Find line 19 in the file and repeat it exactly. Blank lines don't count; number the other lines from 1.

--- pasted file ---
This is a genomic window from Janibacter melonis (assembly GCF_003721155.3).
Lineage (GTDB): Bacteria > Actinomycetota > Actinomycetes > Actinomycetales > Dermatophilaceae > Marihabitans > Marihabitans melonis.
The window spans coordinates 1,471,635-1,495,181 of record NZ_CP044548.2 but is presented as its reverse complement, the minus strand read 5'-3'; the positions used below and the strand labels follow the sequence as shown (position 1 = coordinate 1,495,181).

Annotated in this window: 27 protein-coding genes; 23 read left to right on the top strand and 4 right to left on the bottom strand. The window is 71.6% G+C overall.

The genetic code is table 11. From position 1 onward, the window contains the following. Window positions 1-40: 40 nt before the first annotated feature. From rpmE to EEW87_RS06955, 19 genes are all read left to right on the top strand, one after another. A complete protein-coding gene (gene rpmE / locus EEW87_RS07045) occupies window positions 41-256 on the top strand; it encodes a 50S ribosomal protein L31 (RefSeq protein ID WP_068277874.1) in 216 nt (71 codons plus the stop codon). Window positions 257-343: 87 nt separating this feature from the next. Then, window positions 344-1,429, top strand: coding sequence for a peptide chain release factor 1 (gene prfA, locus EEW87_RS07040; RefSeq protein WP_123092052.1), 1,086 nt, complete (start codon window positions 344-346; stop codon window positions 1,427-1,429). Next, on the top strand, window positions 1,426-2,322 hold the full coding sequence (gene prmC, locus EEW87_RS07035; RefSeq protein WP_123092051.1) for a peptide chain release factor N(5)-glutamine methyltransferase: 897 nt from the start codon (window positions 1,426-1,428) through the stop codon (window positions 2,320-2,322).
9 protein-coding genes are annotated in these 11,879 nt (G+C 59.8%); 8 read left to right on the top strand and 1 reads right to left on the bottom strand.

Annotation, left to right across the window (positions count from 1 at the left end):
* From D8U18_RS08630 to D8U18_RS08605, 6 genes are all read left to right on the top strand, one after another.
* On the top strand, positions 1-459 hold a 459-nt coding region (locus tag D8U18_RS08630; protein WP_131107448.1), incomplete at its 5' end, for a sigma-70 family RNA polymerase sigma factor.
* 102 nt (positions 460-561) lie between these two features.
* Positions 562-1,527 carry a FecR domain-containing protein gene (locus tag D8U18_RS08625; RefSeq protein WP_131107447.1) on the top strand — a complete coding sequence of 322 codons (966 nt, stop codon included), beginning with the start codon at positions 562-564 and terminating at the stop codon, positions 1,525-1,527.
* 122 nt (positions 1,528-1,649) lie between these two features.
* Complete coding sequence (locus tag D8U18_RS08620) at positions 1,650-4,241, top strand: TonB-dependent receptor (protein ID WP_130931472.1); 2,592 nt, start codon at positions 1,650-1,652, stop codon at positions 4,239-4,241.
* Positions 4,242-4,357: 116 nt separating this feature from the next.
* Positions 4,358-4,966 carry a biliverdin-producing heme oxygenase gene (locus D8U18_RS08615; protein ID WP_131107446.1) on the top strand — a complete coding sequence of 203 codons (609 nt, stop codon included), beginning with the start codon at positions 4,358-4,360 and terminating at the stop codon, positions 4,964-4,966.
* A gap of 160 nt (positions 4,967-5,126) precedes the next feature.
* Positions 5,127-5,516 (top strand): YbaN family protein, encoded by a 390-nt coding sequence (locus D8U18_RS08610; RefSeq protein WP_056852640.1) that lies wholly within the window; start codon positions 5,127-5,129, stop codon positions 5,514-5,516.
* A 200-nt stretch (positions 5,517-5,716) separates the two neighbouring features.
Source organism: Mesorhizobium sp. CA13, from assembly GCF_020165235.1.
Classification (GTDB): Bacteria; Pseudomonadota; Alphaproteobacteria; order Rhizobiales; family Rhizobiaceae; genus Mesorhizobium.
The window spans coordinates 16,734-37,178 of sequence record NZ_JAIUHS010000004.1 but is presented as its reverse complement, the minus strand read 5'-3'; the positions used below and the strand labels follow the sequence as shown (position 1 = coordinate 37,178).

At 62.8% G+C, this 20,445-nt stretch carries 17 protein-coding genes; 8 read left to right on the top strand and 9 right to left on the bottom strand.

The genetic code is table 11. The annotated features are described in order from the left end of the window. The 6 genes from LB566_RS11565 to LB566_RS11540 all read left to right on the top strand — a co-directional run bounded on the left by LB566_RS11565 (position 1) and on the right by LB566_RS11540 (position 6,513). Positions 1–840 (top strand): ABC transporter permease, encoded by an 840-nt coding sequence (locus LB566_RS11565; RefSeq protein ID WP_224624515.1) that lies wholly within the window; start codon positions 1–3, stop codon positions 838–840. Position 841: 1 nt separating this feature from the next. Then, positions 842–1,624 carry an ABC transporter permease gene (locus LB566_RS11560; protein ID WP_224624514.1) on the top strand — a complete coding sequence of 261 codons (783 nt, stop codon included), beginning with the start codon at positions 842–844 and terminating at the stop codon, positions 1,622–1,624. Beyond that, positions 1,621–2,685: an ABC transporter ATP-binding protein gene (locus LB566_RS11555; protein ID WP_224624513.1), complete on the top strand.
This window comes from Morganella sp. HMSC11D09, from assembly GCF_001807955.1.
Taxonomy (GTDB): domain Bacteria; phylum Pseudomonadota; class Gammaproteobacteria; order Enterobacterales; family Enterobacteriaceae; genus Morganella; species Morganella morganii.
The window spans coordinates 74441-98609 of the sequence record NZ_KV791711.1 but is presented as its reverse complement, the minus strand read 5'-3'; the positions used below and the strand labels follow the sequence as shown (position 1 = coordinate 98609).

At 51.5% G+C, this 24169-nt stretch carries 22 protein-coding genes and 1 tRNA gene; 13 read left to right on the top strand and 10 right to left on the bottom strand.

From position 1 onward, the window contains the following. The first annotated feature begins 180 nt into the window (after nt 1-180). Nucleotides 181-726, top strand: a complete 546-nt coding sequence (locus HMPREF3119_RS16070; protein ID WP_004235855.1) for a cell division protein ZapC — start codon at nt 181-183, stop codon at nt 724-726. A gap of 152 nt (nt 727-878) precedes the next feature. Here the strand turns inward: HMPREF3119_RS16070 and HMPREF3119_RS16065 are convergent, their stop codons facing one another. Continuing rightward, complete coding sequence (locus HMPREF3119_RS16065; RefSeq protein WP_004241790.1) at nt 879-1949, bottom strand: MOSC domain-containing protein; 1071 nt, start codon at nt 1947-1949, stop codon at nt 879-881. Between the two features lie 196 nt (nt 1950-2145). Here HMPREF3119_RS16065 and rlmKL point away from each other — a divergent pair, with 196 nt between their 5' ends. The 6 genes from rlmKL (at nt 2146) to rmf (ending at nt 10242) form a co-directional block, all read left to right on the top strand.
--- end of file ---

Source organism: Mesorhizobium sp. CA13, from assembly GCF_020165235.1.